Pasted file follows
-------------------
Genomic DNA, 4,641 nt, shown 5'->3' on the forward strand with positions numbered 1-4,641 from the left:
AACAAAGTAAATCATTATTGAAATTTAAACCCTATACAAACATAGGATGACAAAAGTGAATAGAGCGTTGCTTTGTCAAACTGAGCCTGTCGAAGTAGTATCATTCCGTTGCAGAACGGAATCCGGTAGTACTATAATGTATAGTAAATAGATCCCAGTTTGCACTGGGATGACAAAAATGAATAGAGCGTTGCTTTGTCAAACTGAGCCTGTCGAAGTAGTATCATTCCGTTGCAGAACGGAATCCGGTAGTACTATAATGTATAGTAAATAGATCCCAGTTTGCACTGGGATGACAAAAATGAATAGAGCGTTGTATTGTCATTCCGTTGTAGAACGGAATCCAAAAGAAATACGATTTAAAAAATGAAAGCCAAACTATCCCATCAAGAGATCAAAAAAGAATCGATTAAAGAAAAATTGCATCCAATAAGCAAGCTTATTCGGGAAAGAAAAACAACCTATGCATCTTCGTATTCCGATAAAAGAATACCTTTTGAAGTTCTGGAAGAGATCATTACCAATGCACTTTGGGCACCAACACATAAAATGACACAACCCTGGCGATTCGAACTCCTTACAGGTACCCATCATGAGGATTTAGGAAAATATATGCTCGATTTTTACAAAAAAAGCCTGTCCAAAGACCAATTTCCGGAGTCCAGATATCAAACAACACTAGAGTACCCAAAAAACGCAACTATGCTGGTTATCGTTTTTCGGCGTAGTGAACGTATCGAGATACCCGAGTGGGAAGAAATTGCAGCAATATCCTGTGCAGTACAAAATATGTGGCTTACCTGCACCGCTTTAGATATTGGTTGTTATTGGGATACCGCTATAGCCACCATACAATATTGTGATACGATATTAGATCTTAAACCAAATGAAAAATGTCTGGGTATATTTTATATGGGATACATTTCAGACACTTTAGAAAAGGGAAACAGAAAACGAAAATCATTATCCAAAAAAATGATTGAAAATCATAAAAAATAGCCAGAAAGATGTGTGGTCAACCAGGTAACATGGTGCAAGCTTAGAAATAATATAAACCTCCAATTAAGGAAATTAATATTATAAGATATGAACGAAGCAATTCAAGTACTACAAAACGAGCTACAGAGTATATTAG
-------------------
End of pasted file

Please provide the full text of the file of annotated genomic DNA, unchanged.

Genomic DNA, 4,641 nt, shown 5'->3' on the forward strand with positions numbered 1-4,641 from the left:
AACAAAGTAAATCATTATTGAAATTTAAACCCTATACAAACATAGGATGACAAAAGTGAATAGAGCGTTGCTTTGTCAAACTGAGCCTGTCGAAGTAGTATCATTCCGTTGCAGAACGGAATCCGGTAGTACTATAATGTATAGTAAATAGATCCCAGTTTGCACTGGGATGACAAAAATGAATAGAGCGTTGCTTTGTCAAACTGAGCCTGTCGAAGTAGTATCATTCCGTTGCAGAACGGAATCCGGTAGTACTATAATGTATAGTAAATAGATCCCAGTTTGCACTGGGATGACAAAAATGAATAGAGCGTTGTATTGTCATTCCGTTGTAGAACGGAATCCAAAAGAAATACGATTTAAAAAATGAAAGCCAAACTATCCCATCAAGAGATCAAAAAAGAATCGATTAAAGAAAAATTGCATCCAATAAGCAAGCTTATTCGGGAAAGAAAAACAACCTATGCATCTTCGTATTCCGATAAAAGAATACCTTTTGAAGTTCTGGAAGAGATCATTACCAATGCACTTTGGGCACCAACACATAAAATGACACAACCCTGGCGATTCGAACTCCTTACAGGTACCCATCATGAGGATTTAGGAAAATATATGCTCGATTTTTACAAAAAAAGCCTGTCCAAAGACCAATTTCCGGAGTCCAGATATCAAACAACACTAGAGTACCCAAAAAACGCAACTATGCTGGTTATCGTTTTTCGGCGTAGTGAACGTATCGAGATACCCGAGTGGGAAGAAATTGCAGCAATATCCTGTGCAGTACAAAATATGTGGCTTACCTGCACCGCTTTAGATATTGGTTGTTATTGGGATACCGCTATAGCCACCATACAATATTGTGATACGATATTAGATCTTAAACCAAATGAAAAATGTCTGGGTATATTTTATATGGGATACATTTCAGACACTTTAGAAAAGGGAAACAGAAAACGAAAATCATTATCCAAAAAAATGATTGAAAATCATAAAAAATAGCCAGAAAGATGTGTGGTCAACCAGGTAACATGGTGCAAGCTTAGAAATAATATAAACCTCCAATTAAGGAAATTAATATTATAAGATATGAACGAAGCAATTCAAGTACTACAAAACGAGCTACAGAGTATATTAG